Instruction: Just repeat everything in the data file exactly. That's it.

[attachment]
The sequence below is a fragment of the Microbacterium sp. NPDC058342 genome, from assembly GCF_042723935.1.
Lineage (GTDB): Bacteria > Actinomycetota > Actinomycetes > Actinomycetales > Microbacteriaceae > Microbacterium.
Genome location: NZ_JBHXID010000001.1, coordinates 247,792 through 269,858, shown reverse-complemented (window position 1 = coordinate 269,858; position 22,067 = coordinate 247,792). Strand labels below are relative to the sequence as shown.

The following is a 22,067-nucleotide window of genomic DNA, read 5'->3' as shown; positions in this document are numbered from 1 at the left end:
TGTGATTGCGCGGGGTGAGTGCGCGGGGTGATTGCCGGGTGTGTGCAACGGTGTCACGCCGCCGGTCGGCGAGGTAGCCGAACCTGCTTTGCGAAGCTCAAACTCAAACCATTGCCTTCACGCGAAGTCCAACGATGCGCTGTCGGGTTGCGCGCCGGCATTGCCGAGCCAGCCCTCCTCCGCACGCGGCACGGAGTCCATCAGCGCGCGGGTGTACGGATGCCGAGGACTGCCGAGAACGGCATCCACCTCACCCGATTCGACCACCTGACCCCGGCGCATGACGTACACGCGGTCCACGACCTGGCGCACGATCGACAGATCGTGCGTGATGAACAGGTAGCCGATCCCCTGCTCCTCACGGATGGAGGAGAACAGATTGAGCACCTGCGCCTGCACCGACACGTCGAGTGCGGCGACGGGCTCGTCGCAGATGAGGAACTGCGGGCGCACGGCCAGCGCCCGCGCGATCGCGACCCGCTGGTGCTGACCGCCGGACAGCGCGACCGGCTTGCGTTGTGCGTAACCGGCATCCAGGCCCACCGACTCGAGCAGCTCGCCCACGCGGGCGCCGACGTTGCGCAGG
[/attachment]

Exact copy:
The sequence below is a fragment of the Microbacterium sp. NPDC058342 genome, from assembly GCF_042723935.1.
Lineage (GTDB): Bacteria > Actinomycetota > Actinomycetes > Actinomycetales > Microbacteriaceae > Microbacterium.
Genome location: NZ_JBHXID010000001.1, coordinates 247,792 through 269,858, shown reverse-complemented (window position 1 = coordinate 269,858; position 22,067 = coordinate 247,792). Strand labels below are relative to the sequence as shown.

The following is a 22,067-nucleotide window of genomic DNA, read 5'->3' as shown; positions in this document are numbered from 1 at the left end:
TGTGATTGCGCGGGGTGAGTGCGCGGGGTGATTGCCGGGTGTGTGCAACGGTGTCACGCCGCCGGTCGGCGAGGTAGCCGAACCTGCTTTGCGAAGCTCAAACTCAAACCATTGCCTTCACGCGAAGTCCAACGATGCGCTGTCGGGTTGCGCGCCGGCATTGCCGAGCCAGCCCTCCTCCGCACGCGGCACGGAGTCCATCAGCGCGCGGGTGTACGGATGCCGAGGACTGCCGAGAACGGCATCCACCTCACCCGATTCGACCACCTGACCCCGGCGCATGACGTACACGCGGTCCACGACCTGGCGCACGATCGACAGATCGTGCGTGATGAACAGGTAGCCGATCCCCTGCTCCTCACGGATGGAGGAGAACAGATTGAGCACCTGCGCCTGCACCGACACGTCGAGTGCGGCGACGGGCTCGTCGCAGATGAGGAACTGCGGGCGCACGGCCAGCGCCCGCGCGATCGCGACCCGCTGGTGCTGACCGCCGGACAGCGCGACCGGCTTGCGTTGTGCGTAACCGGCATCCAGGCCCACCGACTCGAGCAGCTCGCCCACGCGGGCGCCGACGTTGCGCAGG